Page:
Elections

Dems’ new plan for 2018: New candidates, more ambition

By Alex Roarty

aroarty@mcclatchydc.com

November 08, 2017 03:24 PM

UPDATED November 09, 2017 10:41 AM

New candidates. Revamped ads. Fresh electoral strategies.

Democratic leaders say this week’s surprise victories, headlined by gubernatorial candidate Ralph Northam’s attention-grabbing nine-point win in Virginia, are making them reconsider the 2018 midterm elections, convinced the party should grow more ambitious amid what they now see as a broad and deep backlash to President Donald Trump.

Not only are party strategists planning to replicate this year’s winning strategies; they’re dead-set on making sure the party continues to find and recruit new candidates in races once viewed as too Republican — confident that Tuesday’s results prove Democrats can win almost anywhere.

“Last night showed we really need to step back and rethink what 2018 is going to look like,” said Greg Speed, president of America Votes, a progressive advocacy group focused in part on state elections. “If there’s one takeaway from 2017, it’s that you got to run to win. And when we field good candidates, anything’s possible.”

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Democrats won big Tuesday, at every electoral level and in nearly every part of the country. The party claimed victories in two state House races in Georgia, a pair of unprecedented victories in local suburban Philadelphia districts, and a key state Senate seat in Washington State.

And in Virginia, Democrats won not only the governor’s race but gained at least 15 seats in the House of Delegates (four races remain undecided and headed for a possible recount), potentially winning a majority.

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Democrats hadn’t gained that many seats in the chamber in more than a hundred years. And the breadth of victories shocked even plugged-in operatives, who a day earlier had hoped for half as many wins.

To them, that kind of success proves Democrats are in for a big year in 2018. And it means the party needs to prepare in earnest to run credible candidates in every conceivable race, no matter how Republican the electorate.

“Let me be clear: This is not just one night,” Tom Perez, chairman of the Democratic National Committee, told reporters Wednesday. “It is a trend. These victories represent movement to the Democratic Party across the country.”

Democrats had already assembled one of their largest-ever recruiting classes thanks to a liberal base enraged by Trump. (EMILY’s List, which supports female Democratic candidates who support abortion rights, says it has been contacted by more than 20,000 women about running for office.)

But they had reason to feel good by Wednesday that more candidates were stepping forward: Run for Something, a new progressive group that encourages and supports Democratic candidates, had about 10 times as many candidate sign-ups Wednesday as it does on a normal day, according to Amanda Litman, co-founder of the group. (The group normally has 10 candidates sign up per day.)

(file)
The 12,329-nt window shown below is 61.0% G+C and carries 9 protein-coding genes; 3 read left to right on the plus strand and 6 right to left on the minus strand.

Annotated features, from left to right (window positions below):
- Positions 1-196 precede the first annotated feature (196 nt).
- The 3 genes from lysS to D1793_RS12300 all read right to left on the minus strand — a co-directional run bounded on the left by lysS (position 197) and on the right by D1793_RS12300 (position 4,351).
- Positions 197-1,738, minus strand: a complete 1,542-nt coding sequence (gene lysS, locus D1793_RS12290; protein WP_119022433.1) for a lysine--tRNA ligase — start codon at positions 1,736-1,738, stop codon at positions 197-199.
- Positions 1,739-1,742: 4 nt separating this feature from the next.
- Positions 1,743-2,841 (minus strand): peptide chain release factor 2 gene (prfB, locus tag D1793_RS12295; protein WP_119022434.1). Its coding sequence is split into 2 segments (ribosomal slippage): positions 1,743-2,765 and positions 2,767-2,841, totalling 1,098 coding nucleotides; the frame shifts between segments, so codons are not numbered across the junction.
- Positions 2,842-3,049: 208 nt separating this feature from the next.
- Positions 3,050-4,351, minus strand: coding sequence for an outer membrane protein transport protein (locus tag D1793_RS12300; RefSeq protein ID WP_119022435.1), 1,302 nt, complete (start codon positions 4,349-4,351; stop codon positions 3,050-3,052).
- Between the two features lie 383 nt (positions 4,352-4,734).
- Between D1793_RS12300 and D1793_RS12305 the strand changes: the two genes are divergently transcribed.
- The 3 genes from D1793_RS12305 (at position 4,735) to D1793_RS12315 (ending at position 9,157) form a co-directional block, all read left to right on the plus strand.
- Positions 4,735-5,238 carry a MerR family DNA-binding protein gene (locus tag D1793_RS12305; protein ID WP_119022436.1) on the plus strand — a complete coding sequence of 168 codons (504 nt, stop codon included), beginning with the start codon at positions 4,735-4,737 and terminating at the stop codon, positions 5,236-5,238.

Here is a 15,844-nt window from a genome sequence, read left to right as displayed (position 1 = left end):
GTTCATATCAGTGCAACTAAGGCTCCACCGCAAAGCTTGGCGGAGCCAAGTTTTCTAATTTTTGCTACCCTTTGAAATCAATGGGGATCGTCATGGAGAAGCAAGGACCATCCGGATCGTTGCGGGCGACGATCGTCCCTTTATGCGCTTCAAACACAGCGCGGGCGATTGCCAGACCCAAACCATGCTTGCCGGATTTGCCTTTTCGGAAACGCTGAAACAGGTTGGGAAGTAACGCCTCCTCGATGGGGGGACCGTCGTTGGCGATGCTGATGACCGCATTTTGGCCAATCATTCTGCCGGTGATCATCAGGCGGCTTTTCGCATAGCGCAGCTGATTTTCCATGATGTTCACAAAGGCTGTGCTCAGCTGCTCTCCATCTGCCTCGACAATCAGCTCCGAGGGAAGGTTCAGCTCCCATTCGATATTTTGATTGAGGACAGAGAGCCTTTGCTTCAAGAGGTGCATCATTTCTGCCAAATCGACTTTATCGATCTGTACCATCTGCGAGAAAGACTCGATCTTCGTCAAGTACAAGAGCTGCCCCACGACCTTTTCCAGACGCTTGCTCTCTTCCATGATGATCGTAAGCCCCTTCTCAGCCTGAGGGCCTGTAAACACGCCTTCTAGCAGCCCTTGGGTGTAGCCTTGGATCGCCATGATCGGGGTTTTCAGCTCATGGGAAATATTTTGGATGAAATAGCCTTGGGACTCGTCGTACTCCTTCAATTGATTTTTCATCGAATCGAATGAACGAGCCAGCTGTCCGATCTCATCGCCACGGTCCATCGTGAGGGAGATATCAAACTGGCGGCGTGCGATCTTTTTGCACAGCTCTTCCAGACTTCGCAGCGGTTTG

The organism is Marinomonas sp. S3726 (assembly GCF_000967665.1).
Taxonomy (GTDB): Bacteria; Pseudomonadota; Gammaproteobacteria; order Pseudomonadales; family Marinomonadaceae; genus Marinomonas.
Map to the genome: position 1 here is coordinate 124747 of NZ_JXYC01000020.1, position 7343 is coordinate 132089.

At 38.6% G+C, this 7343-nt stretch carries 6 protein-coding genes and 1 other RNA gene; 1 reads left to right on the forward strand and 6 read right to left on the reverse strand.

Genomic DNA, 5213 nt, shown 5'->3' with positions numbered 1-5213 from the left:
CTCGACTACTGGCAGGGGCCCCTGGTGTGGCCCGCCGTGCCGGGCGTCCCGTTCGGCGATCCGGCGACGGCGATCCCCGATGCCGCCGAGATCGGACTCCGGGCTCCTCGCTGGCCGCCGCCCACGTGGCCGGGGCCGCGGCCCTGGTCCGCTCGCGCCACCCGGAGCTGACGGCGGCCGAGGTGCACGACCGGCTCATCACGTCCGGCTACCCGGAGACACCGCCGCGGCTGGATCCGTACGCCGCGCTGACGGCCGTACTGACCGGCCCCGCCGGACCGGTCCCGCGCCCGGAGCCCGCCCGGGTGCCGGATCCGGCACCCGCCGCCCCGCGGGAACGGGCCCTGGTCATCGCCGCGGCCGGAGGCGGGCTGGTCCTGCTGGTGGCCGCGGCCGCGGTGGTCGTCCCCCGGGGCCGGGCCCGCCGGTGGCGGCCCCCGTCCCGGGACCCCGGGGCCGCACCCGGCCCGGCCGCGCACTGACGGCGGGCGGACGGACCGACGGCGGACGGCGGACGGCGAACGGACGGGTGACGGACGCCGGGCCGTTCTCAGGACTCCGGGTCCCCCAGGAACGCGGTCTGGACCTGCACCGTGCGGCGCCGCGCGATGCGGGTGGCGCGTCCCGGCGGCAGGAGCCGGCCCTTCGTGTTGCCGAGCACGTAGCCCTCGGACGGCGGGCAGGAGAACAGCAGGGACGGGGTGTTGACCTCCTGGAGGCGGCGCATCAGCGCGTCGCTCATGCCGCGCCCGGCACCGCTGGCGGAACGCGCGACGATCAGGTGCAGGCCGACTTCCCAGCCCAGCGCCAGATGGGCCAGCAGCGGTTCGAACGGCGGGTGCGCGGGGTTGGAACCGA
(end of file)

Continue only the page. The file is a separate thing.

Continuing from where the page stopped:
“Last night taught us: We have to contest every election, in every district,” she said.

Democrats must gain 24 seats to win a majority in the House next year, a task made more difficult because even many of the districts Democrats consider their top targets have Republican-leaning constituencies. The party faces similar hurdles in many state legislative chambers, where before Tuesday, Democrats had been skeptical they could win enough seats for majorities.

Aiding those efforts now, however, might be a new wrinkle in a Trump-related strategy.

Joshua Ulibarri, the pollster for Democratic House of Delegate candidates in Virginia, said their success was vindication of a strategy that focused not on Trump’s personality — as many Democrats do — but his agenda. In the pollster’s telling, Democrats last year failed to gain much traction linking GOP lawmakers to Trump because voters saw the then-presidential candidate as fundamentally different than most Republicans.

But those attacks focused on Trump’s often incendiary rhetoric. Ulibarri said now that he’s in office with a record to exploit, his Democratic candidates avoided Trump’s personality altogether.

“That’s one of our big lessons here is how to get voters to vote against Trump,” Ulibarri said. “It’s not based on personality and image.”

“What we have to do is define the agenda,” he added. “Trump and this Republican agree on health care, on fracking, on minimum wage, on pay equity. We have to tie the Republicans to the Trump agenda, and then they will hold the Republican accountable.”

Of course, for a Democratic Party still rife with infighting between its liberal and establishment factions, there were different interpretations of why Northam and other Democrats in Virginia won on Tuesday. A week before the election, the Latino Victory Project ran a controversial ad depicting a Confederate flag-adorned pickup truck chasing after small children of color.

At the time, the ad was seen as hurtful to Northam’s chances. And indeed, Ulibarri said it needlessly contributed to a tough final week for Democrats in the state, letting Republicans seize on an issue that energized their base.

The ad’s creator, however, said the strong message worked — and should be replicated elsewhere in 2018 if Democrats want to engage with minority communities who are skeptical the party will stand up for them.

“If you’re in a fistfight, you don’t swing softly; you swing to knock them out,” said Colin Rogero, a Democratic operative who created the ad. “Democrats should be prepared to hit as hard as they’re being hit. Traditionally we have not been.”

Alex Roarty: 202-383-6173, @Alex_Roarty

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